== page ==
Housing Benefits

David Cameron believes that housing claims of over £20,000 a year are unfair.

He has a point. I can think of one benefits scrounger who has repeatedly claimed more than this, despite having a perfectly adequate home in London.

David Cameron Second Home Expenses

2003-04:  £20,328
2004-05:  £20,902
2005-06:   £21,293.86
2006-07:  £20,563

7 Responses to “Housing Benefits”

  1. Stuart

    Ahh, why didn’t Ed have this to hand? Unless he too is guilty. First time I’ve ever watched PMQs (last time, probably) and I was a bit disappointed by the lack of imagination Ed showed – the whole thing was a bit like a parody of two friends arguing about something neither of them seemed to know much or care much about. Suppose it’d be ashame to lose that atmosphere of inconsequential silliness though.

    Reply
    • Tom

      Nope, Ed was actually named as an expenses ‘saint’ by the Telegraph – claiming less than £8,000 a year for costs of staying away from his main home, and generally being one of the lowest-claiming MPs. In the last year listed on theyworkforyou.com, for example, he was the 578th highest claimer out of 647.

      Reply
  2. bert

    I honestly thought a Labour blogger would have more sense than to drag up MPs expenses. I guess this is the bast he can do, though, considering the turkey Labour have elected as their leader.

    Reply
  3. Rosscoe

    So £20,000 per year is enough to fund the constutuency home of the leader of the opposition in a very well off part of the country, but not a sufficent amount to house someone on welfare?

    This, like child benifit, is a dividing line that Labour really don’t want to be on the wrong side of, most working people could not dream of spending this sort of money on housing and quite rightly don’t understand why someone who doesn’t work should have it given to them on a plate.

    Ed Mili might be able to pull of some cheap points at PMQ’s but at the expense of putting Labour on the wrong side of the argument as seen by the vast majority of the voters.

    Reply
    • Anna

      Rosscoe:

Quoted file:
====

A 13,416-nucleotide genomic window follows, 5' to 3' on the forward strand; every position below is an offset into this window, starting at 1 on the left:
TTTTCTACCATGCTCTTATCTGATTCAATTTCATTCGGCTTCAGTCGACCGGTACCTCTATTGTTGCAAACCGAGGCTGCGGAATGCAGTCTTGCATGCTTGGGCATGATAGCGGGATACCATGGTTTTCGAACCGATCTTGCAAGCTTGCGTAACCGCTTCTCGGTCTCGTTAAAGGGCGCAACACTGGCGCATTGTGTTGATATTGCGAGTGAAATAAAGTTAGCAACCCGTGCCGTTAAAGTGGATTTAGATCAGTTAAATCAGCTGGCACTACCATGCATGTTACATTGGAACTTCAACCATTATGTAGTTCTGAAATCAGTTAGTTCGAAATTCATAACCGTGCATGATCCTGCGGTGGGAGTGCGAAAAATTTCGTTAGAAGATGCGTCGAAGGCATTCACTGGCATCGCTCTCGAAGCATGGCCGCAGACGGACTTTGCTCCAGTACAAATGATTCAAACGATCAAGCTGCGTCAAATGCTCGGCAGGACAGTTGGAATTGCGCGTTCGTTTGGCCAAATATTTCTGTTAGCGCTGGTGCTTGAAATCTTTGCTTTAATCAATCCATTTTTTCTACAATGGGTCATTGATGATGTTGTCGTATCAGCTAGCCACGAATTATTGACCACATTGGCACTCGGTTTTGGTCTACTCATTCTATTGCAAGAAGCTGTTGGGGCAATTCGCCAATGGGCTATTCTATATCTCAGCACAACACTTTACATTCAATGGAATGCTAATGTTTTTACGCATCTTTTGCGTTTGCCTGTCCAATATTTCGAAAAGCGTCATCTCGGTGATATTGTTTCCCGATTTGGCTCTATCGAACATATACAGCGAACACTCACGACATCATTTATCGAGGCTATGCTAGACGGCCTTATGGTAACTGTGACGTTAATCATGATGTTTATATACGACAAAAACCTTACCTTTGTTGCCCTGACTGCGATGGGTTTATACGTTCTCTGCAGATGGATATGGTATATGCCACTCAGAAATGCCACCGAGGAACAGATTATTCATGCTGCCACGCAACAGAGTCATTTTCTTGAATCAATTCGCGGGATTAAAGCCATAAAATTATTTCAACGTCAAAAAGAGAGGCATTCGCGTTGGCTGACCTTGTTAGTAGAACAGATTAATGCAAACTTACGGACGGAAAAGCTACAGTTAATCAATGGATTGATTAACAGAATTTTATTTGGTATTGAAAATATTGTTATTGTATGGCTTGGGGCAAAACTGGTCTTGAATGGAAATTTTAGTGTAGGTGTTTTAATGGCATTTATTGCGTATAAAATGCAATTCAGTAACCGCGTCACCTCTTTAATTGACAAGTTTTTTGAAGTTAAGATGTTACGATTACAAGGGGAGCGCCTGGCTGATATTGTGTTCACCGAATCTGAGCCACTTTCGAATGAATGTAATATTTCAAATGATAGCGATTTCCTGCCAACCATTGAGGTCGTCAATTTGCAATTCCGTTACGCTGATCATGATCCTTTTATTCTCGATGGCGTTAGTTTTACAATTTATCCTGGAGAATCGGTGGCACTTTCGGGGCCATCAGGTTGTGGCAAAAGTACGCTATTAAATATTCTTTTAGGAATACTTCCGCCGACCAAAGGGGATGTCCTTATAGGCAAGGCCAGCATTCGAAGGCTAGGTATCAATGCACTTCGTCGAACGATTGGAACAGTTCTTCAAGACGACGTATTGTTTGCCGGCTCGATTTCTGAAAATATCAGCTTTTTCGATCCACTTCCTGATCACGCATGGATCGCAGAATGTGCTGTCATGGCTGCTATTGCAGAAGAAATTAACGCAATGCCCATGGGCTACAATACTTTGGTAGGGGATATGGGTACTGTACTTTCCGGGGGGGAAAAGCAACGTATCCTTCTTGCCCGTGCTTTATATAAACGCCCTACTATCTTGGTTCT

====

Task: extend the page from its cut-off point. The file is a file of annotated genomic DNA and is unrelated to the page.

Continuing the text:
not everyone in receipt of housing benefit is unemployed. Many are people doing really unpleasant but important jobs for very low wages. Agreed it’s not fair that unemployed people should live in expensive rented property that working people can’t afford; but it’s also unfair that the hardworking poor should be uprooted and punished to make readers of the Daily Mail feel that something is being done about ‘benefit scroungers.’

      Rents for some pretty grotty property are outrageous. Maybe a cap on rents instead of mass expulsion of the poor might help.

      Reply
      • Rosscoe

        The fact is that rents are set by the market, trying to cap rents has been tried and doesn’t work, it leads to shortage of homes, removes any incentive to keep properties up together and is a nightmare to administer. The problem with the current system of housing benefit (apart from it being expensive and unfair) is that it keeps rents high.

        I understand that everyone is concerned about the tenants and scared that they might loose there home but it should also be looked at another way. If you rent out a house the rent that you can get is set by the market, something that an individual landlord has very little/no control over, but if the tax payer is prepared to pay the “going rate” to house someone in one of your properties, (someone who would not ordinarily be able to afford the rent charged) then why on earth would you consider dropping the rent to a more affordable level? when every landlord in an area is being made the same offer it ensures that the “going rate” never decreases, indeed average rents rise.

        This has the effect that HB contributes towards keeping decent housing out of the reach of people who don’t claim it and guarantees a much higher rent to private landlords than they would otherwise get. Neither of these outcomes is a sensible way to spend taxpayers money.

        Reply

Leave a Reply